Last year, I found myself consistently astonished and surprised at the way God would grow a specific theme over a few days or a week. I would read a random verse one day, have a conversation with a friend a couple days later, and find myself writing down a quote from a message a few days after that, all somehow honing in on one specific point or theme, and all of it confirming, to me, that God was on it. It wasn’t just one source; He would come at it from all sides.
And I think it’s that mechanism that God seems to enjoy leading me with that led to a sense of familiarity with October.
But, let’s be clear: none of the lessons are the same as last year. While everything builds on last year’s foundation, God is leading me into brand new and brave new concepts and territories.
Recognizing and responding to opposition.
Or, more specifically, the lack of lack.
I think most of us have areas of our life where we worry about lack on some level. Perhaps the most obvious is in the realm of finances, but I think relationships, opportunities, and belief can all be spheres where we carry an underlying sense of uneasiness, either feeling like we’re missing out on something or are about to hit the harsh reality at the bottom of the barrel. October found me fighting with this in a whole new way.
It probably doesn’t surprise you that school wasn’t what I expected. It still isn’t. It isn’t really what anyone expected. We’ve been in person, online, in person, online again and, more recently, outdoors. I missed auditioning for drums and the usual start-of-semester retreat, which was massive for me last year. Missions and ministry trips certainly won’t be anything close to normal, and the normal hang outs with friends are more difficult and complicated to navigate, as we grapple with state restrictions and school guidelines.
All that to say, I found myself battling against discouragement and frustration on a regular basis. Like many people in this era of COVID, I felt like I was being cheated by this virus and was powerless to change it.
More than that, I felt myself getting frantic as I worried that I, as a Jesus follower, would be in lack. That I would have a lack of growth, lack of experience, lack of hands-on ministry training. I came to BSSM to get instructed in how to build the Kingdom for the rest of my life, but now I worried I would be ill-equipped to handle the situations of the future with this less-than-normal year of ministry school.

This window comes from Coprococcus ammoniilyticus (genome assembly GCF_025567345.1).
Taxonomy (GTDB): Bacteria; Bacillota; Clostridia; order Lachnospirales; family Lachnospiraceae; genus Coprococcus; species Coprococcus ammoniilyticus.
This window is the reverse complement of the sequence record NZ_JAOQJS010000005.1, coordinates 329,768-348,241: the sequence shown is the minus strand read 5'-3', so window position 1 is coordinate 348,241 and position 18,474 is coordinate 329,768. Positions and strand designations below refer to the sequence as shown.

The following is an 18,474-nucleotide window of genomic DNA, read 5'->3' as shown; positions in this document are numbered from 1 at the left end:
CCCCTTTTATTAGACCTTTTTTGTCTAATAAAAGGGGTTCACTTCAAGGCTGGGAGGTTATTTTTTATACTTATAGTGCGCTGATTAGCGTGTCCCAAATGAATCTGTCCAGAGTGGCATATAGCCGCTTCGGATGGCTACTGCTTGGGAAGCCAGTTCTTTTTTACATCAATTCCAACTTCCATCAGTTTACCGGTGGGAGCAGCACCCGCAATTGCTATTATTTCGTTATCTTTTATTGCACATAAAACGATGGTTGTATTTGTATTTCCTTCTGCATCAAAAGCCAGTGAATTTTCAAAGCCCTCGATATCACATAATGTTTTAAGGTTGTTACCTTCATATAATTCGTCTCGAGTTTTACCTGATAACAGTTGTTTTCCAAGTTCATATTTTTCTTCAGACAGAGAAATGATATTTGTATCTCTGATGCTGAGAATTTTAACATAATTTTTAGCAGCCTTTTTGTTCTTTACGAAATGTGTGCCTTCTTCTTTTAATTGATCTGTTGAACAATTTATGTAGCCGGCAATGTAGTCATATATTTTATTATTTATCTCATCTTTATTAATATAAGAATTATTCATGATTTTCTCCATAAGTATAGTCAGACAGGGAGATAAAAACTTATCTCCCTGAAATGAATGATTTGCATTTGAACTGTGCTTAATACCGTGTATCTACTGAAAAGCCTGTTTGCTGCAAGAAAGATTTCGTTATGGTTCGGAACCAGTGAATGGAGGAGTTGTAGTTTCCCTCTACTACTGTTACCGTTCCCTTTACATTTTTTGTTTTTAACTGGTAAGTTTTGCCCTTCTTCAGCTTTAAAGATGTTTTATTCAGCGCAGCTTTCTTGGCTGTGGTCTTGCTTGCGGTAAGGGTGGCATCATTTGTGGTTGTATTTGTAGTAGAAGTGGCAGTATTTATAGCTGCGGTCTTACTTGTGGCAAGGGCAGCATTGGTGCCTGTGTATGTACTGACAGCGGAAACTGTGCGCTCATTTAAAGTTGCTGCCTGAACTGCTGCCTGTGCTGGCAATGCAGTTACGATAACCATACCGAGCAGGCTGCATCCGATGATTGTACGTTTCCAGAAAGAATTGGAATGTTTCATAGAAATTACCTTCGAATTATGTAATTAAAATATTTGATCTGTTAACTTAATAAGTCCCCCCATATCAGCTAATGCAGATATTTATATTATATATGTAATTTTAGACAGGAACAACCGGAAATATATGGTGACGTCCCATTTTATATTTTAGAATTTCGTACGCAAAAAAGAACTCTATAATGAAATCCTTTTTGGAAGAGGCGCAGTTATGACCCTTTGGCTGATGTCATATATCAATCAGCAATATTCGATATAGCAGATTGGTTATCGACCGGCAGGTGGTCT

All of this brought me to a morning where I sat down with a notebook, a Bible, and my swirl of emotions ranging from fading hope to discouragement to anger.
And, as He does, He met me.
In the midst of my doubt and frustration with school and the state of the world at large, I found myself flipping back and forth between a couple of specific verses:
“And my God will supply every need of yours according to His riches in glory in Christ Jesus”
- Philippians 4:19
“But seek first the Kingdom of God and His Righteousness, and all these things will be added to you.”
- Matthew 6:33
I had read these verses before. Studied them. Marinated in them.
But I had always read them as a promise exclusively for my finances, and, while I’m not perfect, I can say with confidence that I have watched God come through in my finances enough times to recognize I have no reasonable excuse for doubting that He will keep on coming through. I may still slip into doubt occasionally, but I have only to remind myself of what He’s done for me in the past and the promises He’s made to me, both personally and through Scripture, to align myself back to the truth that He will never let my finances fail.
But when it came to experiences, or training, or even friends and connections, I was met with the harsh reality that I didn’t trust God nearly as much as I thought I did. It seemed something inside of me felt a need to force relationships or come up with opportunities for growth if either were going to happen.
Now, to be clear, I firmly believe there’s a measure of responsibility in all of this, and the verses have context that shouldn’t be discarded. But as I read the verses over and over again, I became convinced the promise applied to me.
So yes, finances. But also growth. Training. Internal structures. Relationships. Discipline. Love. Connections. Opportunities. Experiences. If I have need of it, my God, my Daddy, who gives good gifts, will supply it.
End of story.
And when it comes to school specifically, it turns out that God is the best Teacher anyways.
Worship may be in my living room in front of a TV screen with my one roommate rather than in a crowded auditorium with a near perfect audio mix packed out with thousands of people. Classes may look like zoom calls rather than face to face interactions with teachers who rapidly become personal heroes. Church may look like inviting a few people over to my house to watch the live stream instead of driving up the College View hill, past the prayer house, and up to that picturesque Bethel church building. Retreat may be replaced by more time home in a quiet room alone with God, and missions trips may look like being intentional about visits to the grocery store or hosting international zoom calls.
But as long as Jesus is in charge of the curriculum, I am going to get every single thing I need for my future. Whatever I feel I may have missed out on or am lacking in due to the restrictions of COVID and the impacts on school, God will supply at the right time, be it during my time in Redding or not.
I have God. Thus, I have no lack.
Indeed, I have only a lack of lack.